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HomeNEWSINTERNATIONALBSA back on the Continent

BSA back on the Continent

It’s been 50 years since BSA bikes were last on sale in France. But we’ll soon see the BSA Gold Star invading showroom floors across the Channel once again. The firm’s UK importer, Lukas Distribution, has teamed up with the French bike firm Peugeot Motocycles to distribute the Indian-built BSA single-cylinder roadster to dealers in France and Luxembourg – and there are plans to expand into Germany, Spain, Italy and Austria.

It’s the first time that dealers outside of the UK have been able to sell a BSA Gold Star since the closure of the original BSA Motorcycles company in 1973. The new Mahindra-built BSA machine was launched in November 2021, and has been a big hit in the UK market, but until now, it hasn’t been available in any other country. Expanding supply to the EU marks the latest stage in the resurgence of the legendary brand.

Ashish Joshi, CEO of Classic Legends and director of BSA Company Ltd, said: “We are thrilled to reach this milestone in our mission to bring BSA bikes to audiences worldwide. The deal was done on paper earlier this year, but now it’s reached its most important stage: actually, getting the Gold Star into motorcycle enthusiasts’ hands. We have a valuable partnership with Peugeot Motocycles, and their extensive network of dealers is key to making the BSA experience accessible to as many people as possible.”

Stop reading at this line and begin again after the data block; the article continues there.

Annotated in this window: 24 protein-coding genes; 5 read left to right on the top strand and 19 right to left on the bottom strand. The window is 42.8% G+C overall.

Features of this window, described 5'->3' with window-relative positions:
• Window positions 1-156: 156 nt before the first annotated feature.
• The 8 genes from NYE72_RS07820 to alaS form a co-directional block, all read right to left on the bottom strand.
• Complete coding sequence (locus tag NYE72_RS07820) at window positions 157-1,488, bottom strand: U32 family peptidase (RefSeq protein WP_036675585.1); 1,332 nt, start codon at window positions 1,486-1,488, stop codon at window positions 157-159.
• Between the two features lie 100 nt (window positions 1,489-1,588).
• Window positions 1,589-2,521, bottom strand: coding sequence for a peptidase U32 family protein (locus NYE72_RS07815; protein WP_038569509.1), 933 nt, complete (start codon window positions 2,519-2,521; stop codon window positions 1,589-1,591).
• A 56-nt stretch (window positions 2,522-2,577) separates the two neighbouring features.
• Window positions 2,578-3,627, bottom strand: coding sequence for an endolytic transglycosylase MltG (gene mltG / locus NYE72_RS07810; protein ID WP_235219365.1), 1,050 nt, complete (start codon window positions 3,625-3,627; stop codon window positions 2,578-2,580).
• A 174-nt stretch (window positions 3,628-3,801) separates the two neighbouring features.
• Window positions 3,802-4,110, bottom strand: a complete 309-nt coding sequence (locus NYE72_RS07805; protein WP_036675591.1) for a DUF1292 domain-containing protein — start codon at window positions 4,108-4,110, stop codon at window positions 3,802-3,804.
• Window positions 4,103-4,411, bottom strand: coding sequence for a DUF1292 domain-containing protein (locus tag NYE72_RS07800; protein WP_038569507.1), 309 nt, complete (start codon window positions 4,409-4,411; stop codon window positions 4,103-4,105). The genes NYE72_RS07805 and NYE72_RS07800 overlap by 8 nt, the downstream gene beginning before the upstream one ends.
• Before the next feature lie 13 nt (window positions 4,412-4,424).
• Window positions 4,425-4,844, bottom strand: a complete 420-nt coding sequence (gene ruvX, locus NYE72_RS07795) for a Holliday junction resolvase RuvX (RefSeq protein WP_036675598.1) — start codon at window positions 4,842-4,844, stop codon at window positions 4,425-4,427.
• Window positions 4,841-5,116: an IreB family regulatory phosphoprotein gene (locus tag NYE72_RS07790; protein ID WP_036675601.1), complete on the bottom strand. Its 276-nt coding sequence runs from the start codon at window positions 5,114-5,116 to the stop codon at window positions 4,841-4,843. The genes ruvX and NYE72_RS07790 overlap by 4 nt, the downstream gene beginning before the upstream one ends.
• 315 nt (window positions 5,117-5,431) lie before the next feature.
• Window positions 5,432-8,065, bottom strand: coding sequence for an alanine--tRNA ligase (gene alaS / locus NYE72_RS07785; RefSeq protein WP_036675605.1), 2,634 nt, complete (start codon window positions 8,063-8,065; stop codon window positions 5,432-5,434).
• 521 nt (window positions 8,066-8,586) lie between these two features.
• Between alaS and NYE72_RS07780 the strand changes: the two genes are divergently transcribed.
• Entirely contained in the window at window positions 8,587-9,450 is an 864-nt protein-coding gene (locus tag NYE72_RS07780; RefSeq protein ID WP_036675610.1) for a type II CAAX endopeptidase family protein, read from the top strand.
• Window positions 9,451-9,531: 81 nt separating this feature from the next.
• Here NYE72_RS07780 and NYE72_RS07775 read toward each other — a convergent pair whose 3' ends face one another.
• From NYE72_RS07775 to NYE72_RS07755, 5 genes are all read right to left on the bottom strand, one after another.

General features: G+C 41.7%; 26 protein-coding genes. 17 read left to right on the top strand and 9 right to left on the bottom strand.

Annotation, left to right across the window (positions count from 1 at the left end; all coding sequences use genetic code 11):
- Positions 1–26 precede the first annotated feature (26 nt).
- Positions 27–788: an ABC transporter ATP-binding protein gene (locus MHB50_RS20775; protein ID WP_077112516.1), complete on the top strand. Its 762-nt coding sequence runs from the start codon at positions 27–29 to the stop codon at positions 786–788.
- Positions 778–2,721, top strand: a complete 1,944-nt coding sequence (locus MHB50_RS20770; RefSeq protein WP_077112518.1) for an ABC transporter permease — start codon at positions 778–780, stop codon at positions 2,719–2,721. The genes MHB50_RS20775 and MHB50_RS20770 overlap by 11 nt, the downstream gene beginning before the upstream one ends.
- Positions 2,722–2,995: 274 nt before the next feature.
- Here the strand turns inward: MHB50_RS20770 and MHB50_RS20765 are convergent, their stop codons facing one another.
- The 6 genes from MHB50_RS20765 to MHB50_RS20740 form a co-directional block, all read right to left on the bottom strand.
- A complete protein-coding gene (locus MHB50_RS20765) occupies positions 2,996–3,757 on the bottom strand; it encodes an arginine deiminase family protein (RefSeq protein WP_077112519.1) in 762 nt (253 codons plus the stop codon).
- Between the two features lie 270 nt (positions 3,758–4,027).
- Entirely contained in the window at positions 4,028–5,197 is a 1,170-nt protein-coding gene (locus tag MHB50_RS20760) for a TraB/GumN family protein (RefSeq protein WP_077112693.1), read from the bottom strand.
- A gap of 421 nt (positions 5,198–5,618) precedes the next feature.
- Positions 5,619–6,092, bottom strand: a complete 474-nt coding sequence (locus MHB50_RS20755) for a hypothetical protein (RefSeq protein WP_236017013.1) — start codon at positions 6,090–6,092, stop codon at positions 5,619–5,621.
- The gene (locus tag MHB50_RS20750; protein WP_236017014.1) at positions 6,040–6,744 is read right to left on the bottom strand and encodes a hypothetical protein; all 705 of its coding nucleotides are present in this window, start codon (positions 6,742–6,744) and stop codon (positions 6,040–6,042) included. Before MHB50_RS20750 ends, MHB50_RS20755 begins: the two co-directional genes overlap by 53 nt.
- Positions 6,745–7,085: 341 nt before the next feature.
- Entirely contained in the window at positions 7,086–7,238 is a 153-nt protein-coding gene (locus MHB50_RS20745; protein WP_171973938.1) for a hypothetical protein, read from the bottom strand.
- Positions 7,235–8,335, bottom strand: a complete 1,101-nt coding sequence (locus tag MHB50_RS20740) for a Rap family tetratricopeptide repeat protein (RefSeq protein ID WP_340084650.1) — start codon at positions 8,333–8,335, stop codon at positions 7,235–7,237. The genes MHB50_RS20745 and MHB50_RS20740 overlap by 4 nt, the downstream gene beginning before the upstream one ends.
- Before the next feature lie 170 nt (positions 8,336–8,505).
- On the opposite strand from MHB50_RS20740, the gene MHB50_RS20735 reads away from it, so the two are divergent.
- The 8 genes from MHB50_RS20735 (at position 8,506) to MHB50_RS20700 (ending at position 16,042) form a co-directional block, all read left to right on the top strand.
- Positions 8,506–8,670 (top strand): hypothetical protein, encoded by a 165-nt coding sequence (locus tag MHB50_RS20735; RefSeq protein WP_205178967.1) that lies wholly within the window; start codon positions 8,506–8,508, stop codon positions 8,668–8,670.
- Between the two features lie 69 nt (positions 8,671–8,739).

Éric Apode, CEO of Peugeot Motocycles, said: “We’re proud to be a part of the BSA Gold Star story and to support European dealers and motorcyclists by bringing this iconic bike within their reach. Our relationship with dealers is of utmost importance to us, so it’s pleasing to see how on-board and excited they are with this new arrival. It’s clear that the Gold Star is just as in-demand now as it was 50 or more years ago.”

MAKING DREAMS COME TRUE
BSA and the National Motorcycle Museum have

Richard George, left, and Wesley Wall with the BSA A10

helped make a classic motorcycle enthusiast’s dream come true. Richard George wanted to get his late father’s 1957 BSA A10 back on the road to celebrate his dad’s legacy. And, together with his brother Phil, restoration experts at the NMM and BSA, he’s aiming to ride it at the 2024 Distinguished Gentleman’s Ride.

Roy Pinto, marketing manager at BSA, said: “Richard’s story encapsulates the BSA spirit perfectly. This brand means so much to so many people, and our heritage and legacy live on in motorcycling communities and families. When we heard about Richard’s quest, we were touched by his story and keen to help him achieve his goal. BSA motorcycles have gone down in history as classics, and if we can work with Richard and the museum to keep this one alive, we not only further the A10’s legacy but that of Richard’s father too.”

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